- The website also provides links to the images of 29 (and growing!) significant manuscripts in various libraries throughout the world.
- CSNTM currently has over 450 manuscripts listed in its manuscript page, with more than 1100 manuscripts in our archives. We are working on getting all 1100+ manuscripts listed on the site. As always, when the Center gets permission, the images of manuscripts become accessible to all.
The most exciting new additions to the CSNTM website are the Chester Beatty biblical manuscripts (which we digitized in the summer of 2013). These include all Old and New Testament Greek papyri, apocryphal texts, and all Greek New Testament manuscripts housed at the CBL in Dublin. Best of all, these can now be viewed on the manuscripts page. Using state-of-the-art digital equipment, the Center photographed each manuscript against white and black backgrounds. The result was stunning. The photographs reveal some text that has not been seen before.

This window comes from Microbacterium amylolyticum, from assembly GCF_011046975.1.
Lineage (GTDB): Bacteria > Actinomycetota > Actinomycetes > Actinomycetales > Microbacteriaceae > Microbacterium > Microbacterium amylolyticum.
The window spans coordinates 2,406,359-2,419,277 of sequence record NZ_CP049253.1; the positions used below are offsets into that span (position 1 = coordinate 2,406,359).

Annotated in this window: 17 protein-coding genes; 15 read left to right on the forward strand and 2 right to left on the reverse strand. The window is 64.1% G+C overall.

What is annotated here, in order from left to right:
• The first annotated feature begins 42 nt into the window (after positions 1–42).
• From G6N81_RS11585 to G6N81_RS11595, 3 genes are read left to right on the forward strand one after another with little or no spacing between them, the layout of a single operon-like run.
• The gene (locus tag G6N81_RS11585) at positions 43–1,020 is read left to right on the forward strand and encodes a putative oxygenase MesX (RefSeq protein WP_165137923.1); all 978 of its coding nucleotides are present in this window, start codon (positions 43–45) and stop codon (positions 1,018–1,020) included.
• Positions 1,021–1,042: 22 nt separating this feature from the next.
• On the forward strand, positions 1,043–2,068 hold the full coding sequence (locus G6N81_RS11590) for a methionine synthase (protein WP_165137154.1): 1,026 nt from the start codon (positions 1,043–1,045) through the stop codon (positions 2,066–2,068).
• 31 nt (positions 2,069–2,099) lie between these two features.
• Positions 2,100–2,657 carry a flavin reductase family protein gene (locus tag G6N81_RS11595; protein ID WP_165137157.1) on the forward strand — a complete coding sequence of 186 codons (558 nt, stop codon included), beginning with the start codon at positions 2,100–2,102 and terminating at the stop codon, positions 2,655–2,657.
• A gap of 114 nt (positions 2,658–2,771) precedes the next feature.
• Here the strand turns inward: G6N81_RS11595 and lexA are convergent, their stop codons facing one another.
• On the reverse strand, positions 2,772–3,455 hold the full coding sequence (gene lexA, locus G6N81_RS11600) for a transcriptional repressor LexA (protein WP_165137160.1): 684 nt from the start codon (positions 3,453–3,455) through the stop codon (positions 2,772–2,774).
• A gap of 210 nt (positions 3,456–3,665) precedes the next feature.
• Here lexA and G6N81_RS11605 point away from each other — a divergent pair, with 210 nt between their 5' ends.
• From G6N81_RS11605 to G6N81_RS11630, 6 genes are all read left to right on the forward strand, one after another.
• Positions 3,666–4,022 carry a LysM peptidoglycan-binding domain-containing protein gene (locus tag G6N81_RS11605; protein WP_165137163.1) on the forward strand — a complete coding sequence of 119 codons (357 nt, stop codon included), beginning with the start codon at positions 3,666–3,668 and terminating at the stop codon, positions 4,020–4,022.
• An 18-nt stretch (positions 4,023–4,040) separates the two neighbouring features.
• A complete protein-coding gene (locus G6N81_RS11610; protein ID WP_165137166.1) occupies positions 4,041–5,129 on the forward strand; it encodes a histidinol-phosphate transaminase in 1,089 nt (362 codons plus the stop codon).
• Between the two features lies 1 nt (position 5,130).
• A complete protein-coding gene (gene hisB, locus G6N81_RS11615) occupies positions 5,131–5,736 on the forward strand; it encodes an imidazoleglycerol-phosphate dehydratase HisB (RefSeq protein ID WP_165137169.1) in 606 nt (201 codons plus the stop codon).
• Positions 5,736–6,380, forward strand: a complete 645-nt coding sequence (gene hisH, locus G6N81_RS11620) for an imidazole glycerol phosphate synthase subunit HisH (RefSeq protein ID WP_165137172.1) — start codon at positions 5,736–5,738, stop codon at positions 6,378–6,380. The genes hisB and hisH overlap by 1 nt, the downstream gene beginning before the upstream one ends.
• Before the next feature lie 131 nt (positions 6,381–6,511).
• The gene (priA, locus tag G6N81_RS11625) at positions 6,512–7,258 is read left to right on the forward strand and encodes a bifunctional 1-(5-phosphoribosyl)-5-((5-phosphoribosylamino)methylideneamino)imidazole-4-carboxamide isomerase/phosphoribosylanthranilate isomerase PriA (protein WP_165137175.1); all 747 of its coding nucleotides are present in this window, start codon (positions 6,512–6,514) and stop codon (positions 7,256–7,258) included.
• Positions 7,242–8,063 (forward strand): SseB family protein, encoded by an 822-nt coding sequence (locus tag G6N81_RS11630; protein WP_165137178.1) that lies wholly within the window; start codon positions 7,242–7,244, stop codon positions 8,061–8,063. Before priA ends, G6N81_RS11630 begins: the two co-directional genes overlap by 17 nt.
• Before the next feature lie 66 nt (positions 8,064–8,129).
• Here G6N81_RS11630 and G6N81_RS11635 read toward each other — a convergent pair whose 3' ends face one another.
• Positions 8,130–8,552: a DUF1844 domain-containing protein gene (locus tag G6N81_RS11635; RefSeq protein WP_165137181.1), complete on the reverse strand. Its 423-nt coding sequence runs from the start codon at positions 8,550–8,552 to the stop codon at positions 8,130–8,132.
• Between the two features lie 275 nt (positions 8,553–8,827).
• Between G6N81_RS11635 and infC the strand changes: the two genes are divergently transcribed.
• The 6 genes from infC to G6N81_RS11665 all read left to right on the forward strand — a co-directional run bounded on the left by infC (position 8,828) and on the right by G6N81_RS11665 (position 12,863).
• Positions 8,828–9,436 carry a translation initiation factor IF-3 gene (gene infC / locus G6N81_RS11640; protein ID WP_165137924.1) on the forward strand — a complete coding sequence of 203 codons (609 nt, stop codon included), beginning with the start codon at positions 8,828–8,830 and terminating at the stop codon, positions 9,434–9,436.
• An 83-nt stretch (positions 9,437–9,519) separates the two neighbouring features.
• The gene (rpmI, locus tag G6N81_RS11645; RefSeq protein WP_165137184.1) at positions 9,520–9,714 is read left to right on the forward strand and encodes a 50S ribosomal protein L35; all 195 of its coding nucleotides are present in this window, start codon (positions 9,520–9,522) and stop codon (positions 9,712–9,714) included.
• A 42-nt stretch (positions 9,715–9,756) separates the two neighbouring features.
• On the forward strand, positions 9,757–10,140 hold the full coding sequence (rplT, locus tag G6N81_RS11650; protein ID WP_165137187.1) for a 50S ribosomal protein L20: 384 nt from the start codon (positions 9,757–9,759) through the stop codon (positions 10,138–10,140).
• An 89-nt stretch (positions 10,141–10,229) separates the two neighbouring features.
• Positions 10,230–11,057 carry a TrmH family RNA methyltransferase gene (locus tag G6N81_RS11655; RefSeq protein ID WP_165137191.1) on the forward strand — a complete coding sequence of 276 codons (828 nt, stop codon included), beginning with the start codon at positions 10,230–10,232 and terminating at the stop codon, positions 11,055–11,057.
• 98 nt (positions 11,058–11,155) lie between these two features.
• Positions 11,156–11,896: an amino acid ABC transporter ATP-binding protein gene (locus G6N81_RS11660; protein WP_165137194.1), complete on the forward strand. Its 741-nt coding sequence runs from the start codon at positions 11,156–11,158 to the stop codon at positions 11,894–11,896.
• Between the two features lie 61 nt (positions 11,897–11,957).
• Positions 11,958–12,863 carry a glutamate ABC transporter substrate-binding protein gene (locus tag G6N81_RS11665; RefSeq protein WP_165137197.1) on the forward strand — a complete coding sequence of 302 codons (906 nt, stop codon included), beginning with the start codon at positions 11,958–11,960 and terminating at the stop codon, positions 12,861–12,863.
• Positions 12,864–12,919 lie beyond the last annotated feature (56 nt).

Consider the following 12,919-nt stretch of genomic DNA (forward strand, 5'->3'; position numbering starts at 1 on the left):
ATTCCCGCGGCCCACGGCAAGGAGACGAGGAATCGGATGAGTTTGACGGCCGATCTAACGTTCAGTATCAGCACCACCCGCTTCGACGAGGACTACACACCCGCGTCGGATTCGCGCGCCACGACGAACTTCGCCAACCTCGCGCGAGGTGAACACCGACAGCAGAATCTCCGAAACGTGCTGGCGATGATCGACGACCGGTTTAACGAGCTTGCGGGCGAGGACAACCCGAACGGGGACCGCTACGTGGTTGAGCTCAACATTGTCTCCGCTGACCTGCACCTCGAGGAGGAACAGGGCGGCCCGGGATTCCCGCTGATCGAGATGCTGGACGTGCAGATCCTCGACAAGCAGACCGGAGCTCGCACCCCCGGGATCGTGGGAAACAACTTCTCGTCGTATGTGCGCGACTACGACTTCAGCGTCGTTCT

CSNTM is grateful to the CBL for the privilege of digitizing these priceless treasures. The staff were extremely competent and a joy to work with. We are grateful to Fionnuala Croke, Director of CBL, for the opportunity to digitize their biblical texts. And we wish to thank Dr. Larry Hurtado, Edinburgh University, and the late Dr. Sean Freyne, Trinity College, Dublin, for recommending CSNTM for this important undertaking.
Daniel B. Wallace, Executive Director of CSNTM
Robert D. Marcello, Research Manager of CSNTM
The Chester Beatty papyri, published in the 1930s and 1950s, are some of the oldest and most important biblical manuscripts known to exist. Housed at the Chester Beatty Library (CBL) in Dublin, they have attracted countless visitors every year. It is safe to say that the only Greek biblical manuscripts that might receive more visitors are Codex Sinaiticus and Codex Alexandrinus, both on display at the British Library.